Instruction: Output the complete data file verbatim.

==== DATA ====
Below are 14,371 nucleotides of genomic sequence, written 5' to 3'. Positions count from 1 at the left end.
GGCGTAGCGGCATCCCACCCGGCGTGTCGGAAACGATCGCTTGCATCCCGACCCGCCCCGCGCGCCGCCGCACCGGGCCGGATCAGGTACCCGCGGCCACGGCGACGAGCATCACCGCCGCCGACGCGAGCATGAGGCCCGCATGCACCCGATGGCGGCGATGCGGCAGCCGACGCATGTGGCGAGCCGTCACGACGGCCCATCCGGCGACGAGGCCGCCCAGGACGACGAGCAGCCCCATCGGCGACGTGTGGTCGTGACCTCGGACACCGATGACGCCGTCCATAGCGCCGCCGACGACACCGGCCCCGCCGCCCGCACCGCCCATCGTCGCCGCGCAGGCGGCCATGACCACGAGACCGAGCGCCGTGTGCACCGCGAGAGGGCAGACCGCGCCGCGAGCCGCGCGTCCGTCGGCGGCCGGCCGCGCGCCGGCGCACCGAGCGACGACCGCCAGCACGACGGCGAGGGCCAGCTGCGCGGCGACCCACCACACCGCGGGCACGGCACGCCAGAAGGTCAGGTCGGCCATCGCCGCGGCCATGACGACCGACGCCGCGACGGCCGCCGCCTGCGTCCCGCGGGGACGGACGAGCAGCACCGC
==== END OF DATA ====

Below are 14,371 nucleotides of genomic sequence, written 5' to 3'. Positions count from 1 at the left end.
GGCGTAGCGGCATCCCACCCGGCGTGTCGGAAACGATCGCTTGCATCCCGACCCGCCCCGCGCGCCGCCGCACCGGGCCGGATCAGGTACCCGCGGCCACGGCGACGAGCATCACCGCCGCCGACGCGAGCATGAGGCCCGCATGCACCCGATGGCGGCGATGCGGCAGCCGACGCATGTGGCGAGCCGTCACGACGGCCCATCCGGCGACGAGGCCGCCCAGGACGACGAGCAGCCCCATCGGCGACGTGTGGTCGTGACCTCGGACACCGATGACGCCGTCCATAGCGCCGCCGACGACACCGGCCCCGCCGCCCGCACCGCCCATCGTCGCCGCGCAGGCGGCCATGACCACGAGACCGAGCGCCGTGTGCACCGCGAGAGGGCAGACCGCGCCGCGAGCCGCGCGTCCGTCGGCGGCCGGCCGCGCGCCGGCGCACCGAGCGACGACCGCCAGCACGACGGCGAGGGCCAGCTGCGCGGCGACCCACCACACCGCGGGCACGGCACGCCAGAAGGTCAGGTCGGCCATCGCCGCGGCCATGACGACCGACGCCGCGACGGCCGCCGCCTGCGTCCCGCGGGGACGGACGAGCAGCACCGC